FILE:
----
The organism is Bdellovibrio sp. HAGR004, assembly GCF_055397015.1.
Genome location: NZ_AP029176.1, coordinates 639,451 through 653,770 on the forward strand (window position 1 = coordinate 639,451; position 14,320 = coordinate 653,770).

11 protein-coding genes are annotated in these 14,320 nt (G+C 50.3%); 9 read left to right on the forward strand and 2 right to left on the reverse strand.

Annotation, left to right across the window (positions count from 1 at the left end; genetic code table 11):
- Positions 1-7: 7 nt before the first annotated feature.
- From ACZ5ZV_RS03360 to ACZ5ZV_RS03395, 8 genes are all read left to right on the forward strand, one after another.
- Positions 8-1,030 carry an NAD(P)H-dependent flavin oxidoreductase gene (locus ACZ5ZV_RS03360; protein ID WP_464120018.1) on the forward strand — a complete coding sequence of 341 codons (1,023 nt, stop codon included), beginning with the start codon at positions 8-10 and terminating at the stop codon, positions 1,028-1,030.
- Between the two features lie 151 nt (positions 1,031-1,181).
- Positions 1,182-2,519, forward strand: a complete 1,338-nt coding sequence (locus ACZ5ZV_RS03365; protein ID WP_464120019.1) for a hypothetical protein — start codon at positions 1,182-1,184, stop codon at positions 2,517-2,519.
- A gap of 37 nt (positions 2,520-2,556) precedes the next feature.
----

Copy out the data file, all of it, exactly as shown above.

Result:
The organism is Bdellovibrio sp. HAGR004, assembly GCF_055397015.1.
Genome location: NZ_AP029176.1, coordinates 639,451 through 653,770 on the forward strand (window position 1 = coordinate 639,451; position 14,320 = coordinate 653,770).

11 protein-coding genes are annotated in these 14,320 nt (G+C 50.3%); 9 read left to right on the forward strand and 2 right to left on the reverse strand.

Annotation, left to right across the window (positions count from 1 at the left end; genetic code table 11):
- Positions 1-7: 7 nt before the first annotated feature.
- From ACZ5ZV_RS03360 to ACZ5ZV_RS03395, 8 genes are all read left to right on the forward strand, one after another.
- Positions 8-1,030 carry an NAD(P)H-dependent flavin oxidoreductase gene (locus ACZ5ZV_RS03360; protein ID WP_464120018.1) on the forward strand — a complete coding sequence of 341 codons (1,023 nt, stop codon included), beginning with the start codon at positions 8-10 and terminating at the stop codon, positions 1,028-1,030.
- Between the two features lie 151 nt (positions 1,031-1,181).
- Positions 1,182-2,519, forward strand: a complete 1,338-nt coding sequence (locus ACZ5ZV_RS03365; protein ID WP_464120019.1) for a hypothetical protein — start codon at positions 1,182-1,184, stop codon at positions 2,517-2,519.
- A gap of 37 nt (positions 2,520-2,556) precedes the next feature.